Solution: so after studying Berry’s tactics I thought I could protect at least part of my crop by pulling out the trusty bird netting and spreading it out over the bushes.  I could not spread it too tightly, or I would not be able to harvest my own share of the ripe berries.

This is when my long-known adversary came into the picture. Chip, a rather plump, I know why he/she was plump, and rather intelligent chipmunk/perhaps a ground squirrel, but they all look like chipmunks to me, recognized an opportunity.  Since I was using the bird nets, he/she could swoop in and clamber a foot or so up the bushes; since red raspberries are not really thorny, no problem. Chip would hoover, like a vacuum, up a few ripe red raspberries here, a few not quite ripe red raspberries there, and then a third and a fourth branch would be denuded.  So Chip pretty much owned the lower 50% of the patch.

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Well Berry, perhaps observing Chip’s tactics, decided that flipping out of the nest, then swooping down an extra foot, and plucking up a few raspberries from the branches under the edge of the net was great sport, a new game, and a bit of good fun. He/she got quite good at the game and never had to land or rest on a branch. Berry never missed a raspberry.

Then Chip and Berry realized they could work the patch at the same time. Chip would climb and hoover, Berry would flip under the net and then hover and the monster crop of berries would disappear before my glaring eyes. I watched in frustration from my windows inside my house before I had to go off to work.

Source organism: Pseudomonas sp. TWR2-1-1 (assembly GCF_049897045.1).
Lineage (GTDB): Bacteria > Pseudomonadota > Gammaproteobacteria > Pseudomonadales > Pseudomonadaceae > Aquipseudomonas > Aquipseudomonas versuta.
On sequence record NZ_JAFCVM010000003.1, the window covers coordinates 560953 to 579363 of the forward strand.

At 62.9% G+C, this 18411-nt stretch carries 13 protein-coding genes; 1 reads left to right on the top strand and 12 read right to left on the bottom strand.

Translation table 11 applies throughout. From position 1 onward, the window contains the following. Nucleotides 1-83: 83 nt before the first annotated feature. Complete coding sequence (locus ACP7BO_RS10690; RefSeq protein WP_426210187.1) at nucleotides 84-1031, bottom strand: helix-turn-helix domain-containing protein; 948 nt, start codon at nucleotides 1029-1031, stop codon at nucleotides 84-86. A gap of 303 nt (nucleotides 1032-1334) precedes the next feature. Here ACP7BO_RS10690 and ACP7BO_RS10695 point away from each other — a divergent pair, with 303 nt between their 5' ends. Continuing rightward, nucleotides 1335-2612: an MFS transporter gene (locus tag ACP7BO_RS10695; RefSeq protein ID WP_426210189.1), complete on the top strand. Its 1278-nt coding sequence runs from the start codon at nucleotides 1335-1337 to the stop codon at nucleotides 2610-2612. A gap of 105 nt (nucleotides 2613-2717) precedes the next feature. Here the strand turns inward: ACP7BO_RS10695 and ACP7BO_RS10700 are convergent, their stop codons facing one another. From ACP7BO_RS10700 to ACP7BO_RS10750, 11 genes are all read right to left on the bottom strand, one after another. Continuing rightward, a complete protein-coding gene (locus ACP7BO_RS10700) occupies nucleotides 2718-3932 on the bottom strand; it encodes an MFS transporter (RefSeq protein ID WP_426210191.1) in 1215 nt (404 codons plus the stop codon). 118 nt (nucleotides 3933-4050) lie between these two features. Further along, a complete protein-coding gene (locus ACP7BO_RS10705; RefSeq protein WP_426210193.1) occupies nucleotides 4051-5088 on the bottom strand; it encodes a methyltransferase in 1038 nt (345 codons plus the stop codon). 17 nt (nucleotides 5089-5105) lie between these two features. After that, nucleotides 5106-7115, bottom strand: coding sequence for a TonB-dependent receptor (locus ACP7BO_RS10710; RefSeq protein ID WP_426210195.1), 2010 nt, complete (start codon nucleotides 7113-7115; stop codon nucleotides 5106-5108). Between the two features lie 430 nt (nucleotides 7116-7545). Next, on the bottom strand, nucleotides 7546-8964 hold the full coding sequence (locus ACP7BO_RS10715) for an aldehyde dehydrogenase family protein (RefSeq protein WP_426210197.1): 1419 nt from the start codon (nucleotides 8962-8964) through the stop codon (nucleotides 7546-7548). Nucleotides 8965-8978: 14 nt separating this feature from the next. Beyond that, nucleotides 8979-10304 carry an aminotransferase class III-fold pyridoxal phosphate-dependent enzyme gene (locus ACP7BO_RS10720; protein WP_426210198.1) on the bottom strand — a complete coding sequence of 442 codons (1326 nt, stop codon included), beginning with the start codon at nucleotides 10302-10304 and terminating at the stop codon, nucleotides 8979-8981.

I had a pretty even chance on weekends, when I was home, since time was on my side and Chip and Berry were willing to wait patiently when I was out working the patch.  Then one day to my amazement I saw a huge, relatively fast-moving box turtle walking past my patch.  Well, I have lived at this same home for 15 years and I had never seen a turtle.  I thought it was just a random harmless episode. I shared this with a friend, who shared back, “you know turtles like berries?”

Still the score was about 95 berries to Chip and Berry  for every 5 that I got during the Spring.  I think Yertle the turtle was just passing by, perhaps scouting territory for another year or scouting a patch with less competition where he/she could be ruler of the patch.

Fall 2015 Update:

Luckily there is a two month break between the spring and the fall season for red raspberries. In September, Berry had moved on. Chip was still around, but he/she usually focused on the bushes and branches at the back of the patch.  This was actually helpful since it harder for me to get to those bushes anyway.

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The nets finally proved their worth. After two months the branches had grown through the nets and now there were lots of ripe raspberries clustered along the tips of these branches. Chip could not get to them and Berry had moved on. This evened the score out nicely.  I got about 50% of the berries and Chip or other friends got the other 50%.

It is now mid-November.  I have been picking raspberries just about every day or two for three months since we have not yet had a killer frost. Yesterday I picked eight large beautiful raspberries.  Life is good.  I have a lot to be thankful for, even if Chip and Berry made it an “interesting” year.

Bruce Summers is a Personal Historian with Summoose Tales, summersbw@gmail.com. I hope everyone has a great Thanksgiving.